We already know that whales and dolphins are pretty intelligent.
Bottlenose dolphins use sponges as protective face masks to probe the sea floor without damaging their snoots.
A new report suggests that those smarts might extend to emotions too.
In fact, scientists think that whales and dolphins might mourn and grieve just like humans do.
A recent paper in the Journal of Mammalogy documented this apparent mourning behavior in seven species of whale and dolphin, including spinner dolphins, Indo-Pacific bottlenose dolphins, orca whales, and sperm whales.
Basically, scientists noticed that adult whales and dolphins tried to care for and nurture their dead young, a behavior that might represent a form of grieving.
“They are mourning,” the paper’s co-author Melissa Reggente told National Geographic. “They are in pain and stressed. They know something is wrong.”
In one instance, in the Red Sea off Egypt, a small boat of biologists saw an adult Indo-Pacific bottlenose dolphin swimming, pushing at, and touching a recently deceased juvenile dolphin.
The biologists watched for a while before eventually fixing a rope around the juvenile and towing it ashore, where it was buried.
Even then, though, the adult dolphin followed them, swimming around and touching the juvenile until the water became too shallow for the dolphin to go on. But even after the juvenile had been buried, the adult stayed around the area.
We’ve seen what might be mourning behavior in other animals before.
Elephants have been observed gently touching the bones of the dead. In his book “Elephant Destiny,” elephant researcher Martin Meredith retold a story about an elephant family weeping and covering a recently dead matriarch with branches.
We’ve observed nurturing dead young in other animals too, like chimpanzees, but also in animals such as giraffes and manatees as well.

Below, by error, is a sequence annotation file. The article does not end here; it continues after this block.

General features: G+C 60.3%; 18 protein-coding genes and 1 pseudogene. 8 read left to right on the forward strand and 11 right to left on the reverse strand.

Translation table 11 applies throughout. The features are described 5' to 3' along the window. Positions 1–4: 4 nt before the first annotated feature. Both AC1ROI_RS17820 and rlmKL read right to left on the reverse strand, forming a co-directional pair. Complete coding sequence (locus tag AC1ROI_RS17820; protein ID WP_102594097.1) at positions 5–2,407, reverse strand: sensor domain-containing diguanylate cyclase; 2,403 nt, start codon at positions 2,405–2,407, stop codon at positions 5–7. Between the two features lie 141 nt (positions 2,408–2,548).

This new research is unfortunately pretty timely, considering that many species of whale and dolphin have a lot to grieve about lately.
Overzealous whaling in the 17th-20th centuries drove many whale species to the brink of extinction. Today, whaling is rare. But pollution, industrialization, and climate change still threaten these kinds of sea creatures.
Plus, eight of the 13 big whale species are currently endangered or critically endangered, including blue whales and fin whales. Many others are threatened or vulnerable.
Ascribing human emotions to animals is tricky, but we already know they’re complex, emotional creatures.
Though I’d wager that nearly all pet owners can name times when their animals were anxious or joyful or mourning, scientists are usually hesitant to pin human emotions on animals.
This is mostly because our own human emotions are so tied into our culture that it’d be a little presumptuous to think animal emotions would look or feel exactly like ours.
But it would probably be hard to find someone arguing that big, social animals like whales don’t feel something.
This report adds weight to the idea that grief is a common and widespread behavior in long-lived, social species.
The same parts of our brains that process emotions are shared by a wide range of animals.
And if animals really do feel emotions, maybe we need to think more about how we’re treating the other species on the planet too.